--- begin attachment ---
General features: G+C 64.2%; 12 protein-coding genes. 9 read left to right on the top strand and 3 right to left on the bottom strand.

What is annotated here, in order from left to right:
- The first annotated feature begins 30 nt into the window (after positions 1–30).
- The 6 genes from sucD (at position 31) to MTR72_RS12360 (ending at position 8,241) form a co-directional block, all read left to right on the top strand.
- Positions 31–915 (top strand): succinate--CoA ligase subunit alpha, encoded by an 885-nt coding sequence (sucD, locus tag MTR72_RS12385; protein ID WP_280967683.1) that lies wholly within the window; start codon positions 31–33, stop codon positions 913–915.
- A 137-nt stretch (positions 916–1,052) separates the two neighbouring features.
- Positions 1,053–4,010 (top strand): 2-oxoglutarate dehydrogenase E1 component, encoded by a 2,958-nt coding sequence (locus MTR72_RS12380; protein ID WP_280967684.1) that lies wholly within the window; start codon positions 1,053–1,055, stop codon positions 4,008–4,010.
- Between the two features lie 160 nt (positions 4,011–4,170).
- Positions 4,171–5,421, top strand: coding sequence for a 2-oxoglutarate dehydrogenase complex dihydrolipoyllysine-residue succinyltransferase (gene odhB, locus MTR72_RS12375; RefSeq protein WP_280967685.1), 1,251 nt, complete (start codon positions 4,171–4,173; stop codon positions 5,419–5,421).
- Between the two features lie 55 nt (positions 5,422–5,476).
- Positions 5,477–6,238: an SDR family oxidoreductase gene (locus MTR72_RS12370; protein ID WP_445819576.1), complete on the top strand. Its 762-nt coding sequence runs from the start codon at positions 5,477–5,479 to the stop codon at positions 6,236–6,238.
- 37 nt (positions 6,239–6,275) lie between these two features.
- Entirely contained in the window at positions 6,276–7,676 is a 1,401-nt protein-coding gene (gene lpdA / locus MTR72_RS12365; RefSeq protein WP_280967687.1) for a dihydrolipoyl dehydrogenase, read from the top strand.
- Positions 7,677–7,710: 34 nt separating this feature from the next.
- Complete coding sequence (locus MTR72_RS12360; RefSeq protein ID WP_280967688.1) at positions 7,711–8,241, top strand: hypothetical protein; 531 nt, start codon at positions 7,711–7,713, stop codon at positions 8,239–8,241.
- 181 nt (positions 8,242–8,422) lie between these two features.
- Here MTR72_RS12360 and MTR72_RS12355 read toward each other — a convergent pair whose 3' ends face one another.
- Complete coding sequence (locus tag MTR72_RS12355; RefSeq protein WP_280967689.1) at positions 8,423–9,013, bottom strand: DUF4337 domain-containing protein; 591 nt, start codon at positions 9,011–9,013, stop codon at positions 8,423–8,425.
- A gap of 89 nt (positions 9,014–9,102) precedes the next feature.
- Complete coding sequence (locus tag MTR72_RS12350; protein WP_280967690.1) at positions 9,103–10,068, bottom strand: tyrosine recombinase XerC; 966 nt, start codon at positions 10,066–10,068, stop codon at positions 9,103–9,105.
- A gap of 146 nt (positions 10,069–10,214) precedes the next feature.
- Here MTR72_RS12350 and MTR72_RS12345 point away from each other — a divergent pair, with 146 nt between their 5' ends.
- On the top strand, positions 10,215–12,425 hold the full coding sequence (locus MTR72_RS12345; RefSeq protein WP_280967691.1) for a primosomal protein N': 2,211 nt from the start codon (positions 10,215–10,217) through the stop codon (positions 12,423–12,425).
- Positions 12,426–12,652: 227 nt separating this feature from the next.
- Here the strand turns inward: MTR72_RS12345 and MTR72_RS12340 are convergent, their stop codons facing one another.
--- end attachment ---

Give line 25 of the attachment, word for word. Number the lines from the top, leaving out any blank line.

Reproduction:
- Here the strand turns inward: MTR72_RS12345 and MTR72_RS12340 are convergent, their stop codons facing one another.